HM Prison Service v Johnson – 2007
The Claimant (Ms Johnson) was a prison psychologist who developed a depressive illness amounting to a disability within the terms of the 1995 Act. This followed, and at least partly caused by, an episode of bullying in the workplace. In May 2003, the prison started an investigation and although many of her complaints were substantiated, she felt that, overall, it was badly handled. In particular, the prison governor’s decision not to exclude a probation officer because of the impact it would have on the prison’s relationship with the probation service as a whole. In December 2004, a medical report indicated she was unlikely to be able to return to such a “demanding profession”. She was dismissed at the end of January 2005 and her appeal was rejected in July. Ms Johnson claimed unfair dismissal and disability discrimination, among other things.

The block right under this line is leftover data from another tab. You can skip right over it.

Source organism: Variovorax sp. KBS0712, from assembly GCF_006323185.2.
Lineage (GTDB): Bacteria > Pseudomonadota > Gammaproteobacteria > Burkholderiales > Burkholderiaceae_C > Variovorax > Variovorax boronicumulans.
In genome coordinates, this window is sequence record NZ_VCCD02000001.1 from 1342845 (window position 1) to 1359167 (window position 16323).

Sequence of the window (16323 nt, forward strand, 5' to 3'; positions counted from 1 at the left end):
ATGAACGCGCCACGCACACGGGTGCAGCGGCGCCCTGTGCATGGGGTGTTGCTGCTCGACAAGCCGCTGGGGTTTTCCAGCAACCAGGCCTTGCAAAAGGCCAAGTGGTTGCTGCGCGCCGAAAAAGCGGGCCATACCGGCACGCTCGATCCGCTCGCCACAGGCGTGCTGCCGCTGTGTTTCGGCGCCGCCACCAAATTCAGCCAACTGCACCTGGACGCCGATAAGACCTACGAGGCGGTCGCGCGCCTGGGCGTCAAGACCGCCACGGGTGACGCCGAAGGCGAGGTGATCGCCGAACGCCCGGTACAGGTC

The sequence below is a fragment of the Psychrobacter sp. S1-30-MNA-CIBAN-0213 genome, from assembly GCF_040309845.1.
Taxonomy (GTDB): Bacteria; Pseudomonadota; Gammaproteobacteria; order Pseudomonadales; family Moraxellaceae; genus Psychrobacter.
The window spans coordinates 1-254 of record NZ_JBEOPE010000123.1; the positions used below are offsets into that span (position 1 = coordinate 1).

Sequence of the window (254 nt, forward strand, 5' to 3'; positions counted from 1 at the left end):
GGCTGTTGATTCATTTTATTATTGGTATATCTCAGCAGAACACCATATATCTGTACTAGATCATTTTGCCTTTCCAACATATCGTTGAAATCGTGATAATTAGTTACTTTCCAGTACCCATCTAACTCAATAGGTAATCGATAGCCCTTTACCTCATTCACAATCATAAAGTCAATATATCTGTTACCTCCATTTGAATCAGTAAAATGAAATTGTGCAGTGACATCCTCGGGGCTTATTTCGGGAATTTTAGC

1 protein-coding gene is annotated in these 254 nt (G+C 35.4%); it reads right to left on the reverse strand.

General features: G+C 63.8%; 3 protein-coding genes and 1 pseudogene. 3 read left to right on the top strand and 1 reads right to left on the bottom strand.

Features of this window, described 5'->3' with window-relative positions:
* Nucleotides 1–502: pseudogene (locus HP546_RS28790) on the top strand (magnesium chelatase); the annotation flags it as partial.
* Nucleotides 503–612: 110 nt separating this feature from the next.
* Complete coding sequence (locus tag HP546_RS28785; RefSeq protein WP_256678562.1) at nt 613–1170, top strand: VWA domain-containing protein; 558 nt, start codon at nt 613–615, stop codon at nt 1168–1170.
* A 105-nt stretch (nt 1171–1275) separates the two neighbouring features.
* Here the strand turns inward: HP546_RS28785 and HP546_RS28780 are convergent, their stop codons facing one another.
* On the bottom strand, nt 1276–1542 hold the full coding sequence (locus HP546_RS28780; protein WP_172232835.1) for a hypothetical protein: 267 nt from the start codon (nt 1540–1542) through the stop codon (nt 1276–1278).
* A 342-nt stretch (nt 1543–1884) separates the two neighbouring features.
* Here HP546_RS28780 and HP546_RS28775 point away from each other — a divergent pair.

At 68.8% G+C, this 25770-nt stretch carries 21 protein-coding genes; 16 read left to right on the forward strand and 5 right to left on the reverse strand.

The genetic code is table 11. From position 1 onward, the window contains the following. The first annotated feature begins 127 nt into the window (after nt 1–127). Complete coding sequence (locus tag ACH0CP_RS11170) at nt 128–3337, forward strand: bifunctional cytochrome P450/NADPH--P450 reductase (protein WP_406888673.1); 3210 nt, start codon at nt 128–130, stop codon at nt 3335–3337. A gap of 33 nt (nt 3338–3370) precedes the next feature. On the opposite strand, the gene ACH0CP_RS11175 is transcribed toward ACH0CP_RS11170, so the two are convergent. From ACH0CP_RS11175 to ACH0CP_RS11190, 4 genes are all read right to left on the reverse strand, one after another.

The tribunal decided that Ms Johnson had been automatically unfairly dismissed and that she had been discriminated against under the DDA 1995. It said that the prison service had failed to protect her against harassment and had failed to make reasonable adjustments by not finding her an alternative place of work. The EAT said that the decision to dismiss Ms Johnson was within the range of reasonable responses open to her employer. She had been off sick for 11 months and medical opinion indicated there was no prospect of her being able to return in the foreseeable future. Although the behaviour of the prison service had left a lot to be desired at times, employers could still justify the dismissal of a disabled employee, even if they were partly to blame for their disability.
Take away points
- All organisations should have a grievance policy that they follow and should refer to this where necessary. All meetings relating to an investigation should be recorded – written or verbal and kept on file.
- When deciding on adjustments, employers must first identify the disadvantage faced by the relevant employee and whether the proposed adjustments would alleviate it. The adjustments must prevent a disabled person from being placed at a substantial disadvantage, compared to those employees who are not disabled.